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Publications [#338576] of Moria J. Smoski

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Papers Published

  1. Walsh, EC; Eisenlohr-Moul, TA; Minkel, J; Bizzell, J; Petty, C; Crowther, A; Carl, H; Smoski, MJ; Dichter, GS (2019). Pretreatment brain connectivity during positive emotion upregulation predicts decreased anhedonia following behavioral activation therapy for depression.. Journal of Affective Disorders, 243, 188-192. [doi]
    (last updated on 2019/08/20)

    Abstract:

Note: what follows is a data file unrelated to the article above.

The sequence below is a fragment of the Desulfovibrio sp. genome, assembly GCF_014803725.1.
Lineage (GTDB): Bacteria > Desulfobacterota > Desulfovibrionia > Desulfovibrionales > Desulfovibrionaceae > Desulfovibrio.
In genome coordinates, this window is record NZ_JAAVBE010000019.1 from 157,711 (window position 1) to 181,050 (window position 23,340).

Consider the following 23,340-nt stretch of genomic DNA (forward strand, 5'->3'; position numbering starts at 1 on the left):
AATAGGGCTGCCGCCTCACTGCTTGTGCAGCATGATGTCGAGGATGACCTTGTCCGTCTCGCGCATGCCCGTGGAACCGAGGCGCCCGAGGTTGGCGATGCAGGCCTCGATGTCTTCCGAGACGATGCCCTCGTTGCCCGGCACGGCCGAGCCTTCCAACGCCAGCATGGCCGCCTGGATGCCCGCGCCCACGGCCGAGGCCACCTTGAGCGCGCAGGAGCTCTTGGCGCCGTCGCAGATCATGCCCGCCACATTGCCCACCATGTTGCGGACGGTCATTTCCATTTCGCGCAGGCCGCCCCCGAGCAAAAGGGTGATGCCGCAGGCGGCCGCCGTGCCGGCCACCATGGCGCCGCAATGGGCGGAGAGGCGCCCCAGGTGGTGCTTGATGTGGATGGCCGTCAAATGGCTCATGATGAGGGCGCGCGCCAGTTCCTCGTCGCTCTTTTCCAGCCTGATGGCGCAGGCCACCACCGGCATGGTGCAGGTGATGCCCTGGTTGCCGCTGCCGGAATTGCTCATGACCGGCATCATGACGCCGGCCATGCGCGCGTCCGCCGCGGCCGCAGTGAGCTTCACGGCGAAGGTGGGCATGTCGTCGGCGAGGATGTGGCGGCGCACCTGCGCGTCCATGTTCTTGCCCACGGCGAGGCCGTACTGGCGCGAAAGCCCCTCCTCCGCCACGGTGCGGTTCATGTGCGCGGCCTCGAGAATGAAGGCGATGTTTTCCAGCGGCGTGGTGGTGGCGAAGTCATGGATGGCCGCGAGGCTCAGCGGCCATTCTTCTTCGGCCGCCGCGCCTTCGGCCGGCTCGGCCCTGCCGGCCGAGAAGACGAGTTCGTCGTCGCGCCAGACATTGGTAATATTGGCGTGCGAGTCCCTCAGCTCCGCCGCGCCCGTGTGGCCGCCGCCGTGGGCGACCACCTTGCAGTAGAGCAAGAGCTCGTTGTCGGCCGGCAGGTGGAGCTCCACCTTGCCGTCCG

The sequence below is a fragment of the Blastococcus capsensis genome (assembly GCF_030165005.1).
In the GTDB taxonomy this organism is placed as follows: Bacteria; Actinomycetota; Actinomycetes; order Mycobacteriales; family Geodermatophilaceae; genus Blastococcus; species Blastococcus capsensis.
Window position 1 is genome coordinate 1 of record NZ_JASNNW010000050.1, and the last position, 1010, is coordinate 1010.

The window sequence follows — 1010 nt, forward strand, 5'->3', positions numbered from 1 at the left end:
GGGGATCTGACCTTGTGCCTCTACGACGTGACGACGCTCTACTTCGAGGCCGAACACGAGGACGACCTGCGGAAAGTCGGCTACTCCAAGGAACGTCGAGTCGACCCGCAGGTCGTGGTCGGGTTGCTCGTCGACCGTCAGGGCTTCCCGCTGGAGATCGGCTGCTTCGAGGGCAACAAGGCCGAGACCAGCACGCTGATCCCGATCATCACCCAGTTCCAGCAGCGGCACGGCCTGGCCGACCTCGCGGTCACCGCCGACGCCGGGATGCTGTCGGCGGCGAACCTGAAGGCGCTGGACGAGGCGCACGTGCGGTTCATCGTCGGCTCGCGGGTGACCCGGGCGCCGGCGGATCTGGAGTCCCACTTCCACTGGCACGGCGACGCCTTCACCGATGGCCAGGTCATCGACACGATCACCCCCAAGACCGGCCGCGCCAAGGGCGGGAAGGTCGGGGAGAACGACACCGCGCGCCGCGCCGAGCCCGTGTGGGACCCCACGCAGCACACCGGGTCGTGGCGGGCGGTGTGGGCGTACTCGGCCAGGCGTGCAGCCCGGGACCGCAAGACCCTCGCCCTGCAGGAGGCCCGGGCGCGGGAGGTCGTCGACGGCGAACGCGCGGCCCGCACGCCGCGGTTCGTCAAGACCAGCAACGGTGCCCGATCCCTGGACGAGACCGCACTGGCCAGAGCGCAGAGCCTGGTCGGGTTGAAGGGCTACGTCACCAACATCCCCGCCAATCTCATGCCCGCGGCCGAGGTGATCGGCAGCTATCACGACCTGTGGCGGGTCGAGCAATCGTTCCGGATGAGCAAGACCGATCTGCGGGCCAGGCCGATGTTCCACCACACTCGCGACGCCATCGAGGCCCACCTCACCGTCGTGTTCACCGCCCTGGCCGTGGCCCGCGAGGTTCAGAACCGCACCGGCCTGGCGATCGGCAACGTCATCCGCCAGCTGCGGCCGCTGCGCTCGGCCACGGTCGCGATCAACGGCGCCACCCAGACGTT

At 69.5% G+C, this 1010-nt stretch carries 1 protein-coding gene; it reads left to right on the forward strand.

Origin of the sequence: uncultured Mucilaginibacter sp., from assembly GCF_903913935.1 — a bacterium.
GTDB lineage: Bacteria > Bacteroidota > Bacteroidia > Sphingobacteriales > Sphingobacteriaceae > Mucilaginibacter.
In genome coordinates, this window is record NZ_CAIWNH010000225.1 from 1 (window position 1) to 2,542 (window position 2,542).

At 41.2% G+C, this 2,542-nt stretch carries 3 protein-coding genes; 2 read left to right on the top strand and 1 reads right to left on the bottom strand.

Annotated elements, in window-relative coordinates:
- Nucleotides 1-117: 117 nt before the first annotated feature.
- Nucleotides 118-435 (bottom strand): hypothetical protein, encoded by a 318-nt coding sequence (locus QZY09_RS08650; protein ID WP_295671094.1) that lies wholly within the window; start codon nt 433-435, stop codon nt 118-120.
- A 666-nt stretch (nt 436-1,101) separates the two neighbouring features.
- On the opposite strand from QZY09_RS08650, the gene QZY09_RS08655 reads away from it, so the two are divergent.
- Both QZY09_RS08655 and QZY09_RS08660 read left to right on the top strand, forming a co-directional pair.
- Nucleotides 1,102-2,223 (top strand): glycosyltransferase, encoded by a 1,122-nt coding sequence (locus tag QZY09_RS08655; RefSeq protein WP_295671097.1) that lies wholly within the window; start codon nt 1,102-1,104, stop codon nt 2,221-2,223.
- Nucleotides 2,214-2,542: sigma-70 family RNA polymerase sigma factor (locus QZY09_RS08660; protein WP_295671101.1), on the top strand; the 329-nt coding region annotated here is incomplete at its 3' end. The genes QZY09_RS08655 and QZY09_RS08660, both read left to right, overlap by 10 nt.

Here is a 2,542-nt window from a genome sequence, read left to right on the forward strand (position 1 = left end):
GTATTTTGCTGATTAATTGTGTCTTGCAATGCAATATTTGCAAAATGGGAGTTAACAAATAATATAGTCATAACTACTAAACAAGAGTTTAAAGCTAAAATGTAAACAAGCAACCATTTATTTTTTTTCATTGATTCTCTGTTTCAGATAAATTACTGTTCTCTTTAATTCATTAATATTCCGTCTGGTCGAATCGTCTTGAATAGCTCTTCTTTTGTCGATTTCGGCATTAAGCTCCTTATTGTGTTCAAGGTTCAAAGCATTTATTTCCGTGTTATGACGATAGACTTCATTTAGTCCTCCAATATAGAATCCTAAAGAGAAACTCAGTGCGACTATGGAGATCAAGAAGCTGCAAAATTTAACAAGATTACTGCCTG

BACKGROUND:Neurobiological predictors of antidepressant response may help guide treatment selection and improve response rates to available treatments for major depressive disorder (MDD). Behavioral activation therapy for depression (BATD) is an evidence-based intervention designed to ameliorate core symptoms of MDD by promoting sustained engagement with value-guided, positively-reinforcing activities. The present study examined pre-treatment task-based functional brain connectivity as a predictor of antidepressant response to BATD. METHODS:Thirty-three outpatients with MDD and 20 nondepressed controls completed a positive emotion regulation task during fMRI after which participants with MDD received up to 15 sessions of BATD. We used generalized psychophysiological interaction analyses to examine group differences in pre-treatment functional brain connectivity during intentional upregulation of positive emotion to positive images. Hierarchical linear models were used to examine whether group differences in functional connectivity predicted changes in depression and anhedonia over the course of BATD. RESULTS:Compared to controls, participants with MDD exhibited decreased connectivity between the left middle frontal gyrus and right temporoparietal regions during upregulation of positive emotion. Within the MDD group, decreased connectivity of these regions predicted greater declines in anhedonia symptoms over treatment. LIMITATIONS:Future studies should include comparison treatments and longitudinal follow-up to clarify the unique effects of BATD on neural function and antidepressant response. CONCLUSIONS:Results are consistent with previous work showing BATD may be particularly effective for individuals with greater disturbances in brain reward network function, but extend these findings to highlight the importance of frontotemporoparietal connectivity in targeting symptoms of low motivation and engagement.


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